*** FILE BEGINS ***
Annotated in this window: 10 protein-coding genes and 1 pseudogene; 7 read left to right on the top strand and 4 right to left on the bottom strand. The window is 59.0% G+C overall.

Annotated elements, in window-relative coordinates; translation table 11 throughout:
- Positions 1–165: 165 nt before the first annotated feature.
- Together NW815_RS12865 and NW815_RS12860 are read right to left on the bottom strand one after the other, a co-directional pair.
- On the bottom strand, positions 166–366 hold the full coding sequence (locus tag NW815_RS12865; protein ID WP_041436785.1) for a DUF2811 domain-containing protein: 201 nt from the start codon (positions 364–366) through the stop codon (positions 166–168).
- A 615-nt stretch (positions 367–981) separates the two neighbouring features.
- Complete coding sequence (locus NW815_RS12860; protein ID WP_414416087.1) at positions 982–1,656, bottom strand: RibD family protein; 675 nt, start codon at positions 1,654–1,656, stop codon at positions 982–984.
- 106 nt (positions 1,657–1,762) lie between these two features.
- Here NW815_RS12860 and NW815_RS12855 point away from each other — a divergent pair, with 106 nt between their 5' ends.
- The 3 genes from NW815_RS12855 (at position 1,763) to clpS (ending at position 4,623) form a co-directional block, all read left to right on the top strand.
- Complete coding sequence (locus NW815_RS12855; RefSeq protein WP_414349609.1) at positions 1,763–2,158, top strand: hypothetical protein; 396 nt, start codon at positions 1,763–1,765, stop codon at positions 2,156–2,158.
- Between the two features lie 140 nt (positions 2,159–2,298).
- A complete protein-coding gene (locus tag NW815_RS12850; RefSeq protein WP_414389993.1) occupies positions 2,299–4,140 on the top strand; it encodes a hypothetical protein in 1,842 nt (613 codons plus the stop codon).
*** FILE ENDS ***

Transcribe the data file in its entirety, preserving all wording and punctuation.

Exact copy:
Annotated in this window: 10 protein-coding genes and 1 pseudogene; 7 read left to right on the top strand and 4 right to left on the bottom strand. The window is 59.0% G+C overall.

Annotated elements, in window-relative coordinates; translation table 11 throughout:
- Positions 1–165: 165 nt before the first annotated feature.
- Together NW815_RS12865 and NW815_RS12860 are read right to left on the bottom strand one after the other, a co-directional pair.
- On the bottom strand, positions 166–366 hold the full coding sequence (locus tag NW815_RS12865; protein ID WP_041436785.1) for a DUF2811 domain-containing protein: 201 nt from the start codon (positions 364–366) through the stop codon (positions 166–168).
- A 615-nt stretch (positions 367–981) separates the two neighbouring features.
- Complete coding sequence (locus NW815_RS12860; protein ID WP_414416087.1) at positions 982–1,656, bottom strand: RibD family protein; 675 nt, start codon at positions 1,654–1,656, stop codon at positions 982–984.
- 106 nt (positions 1,657–1,762) lie between these two features.
- Here NW815_RS12860 and NW815_RS12855 point away from each other — a divergent pair, with 106 nt between their 5' ends.
- The 3 genes from NW815_RS12855 (at position 1,763) to clpS (ending at position 4,623) form a co-directional block, all read left to right on the top strand.
- Complete coding sequence (locus NW815_RS12855; RefSeq protein WP_414349609.1) at positions 1,763–2,158, top strand: hypothetical protein; 396 nt, start codon at positions 1,763–1,765, stop codon at positions 2,156–2,158.
- Between the two features lie 140 nt (positions 2,159–2,298).
- A complete protein-coding gene (locus tag NW815_RS12850; RefSeq protein WP_414389993.1) occupies positions 2,299–4,140 on the top strand; it encodes a hypothetical protein in 1,842 nt (613 codons plus the stop codon).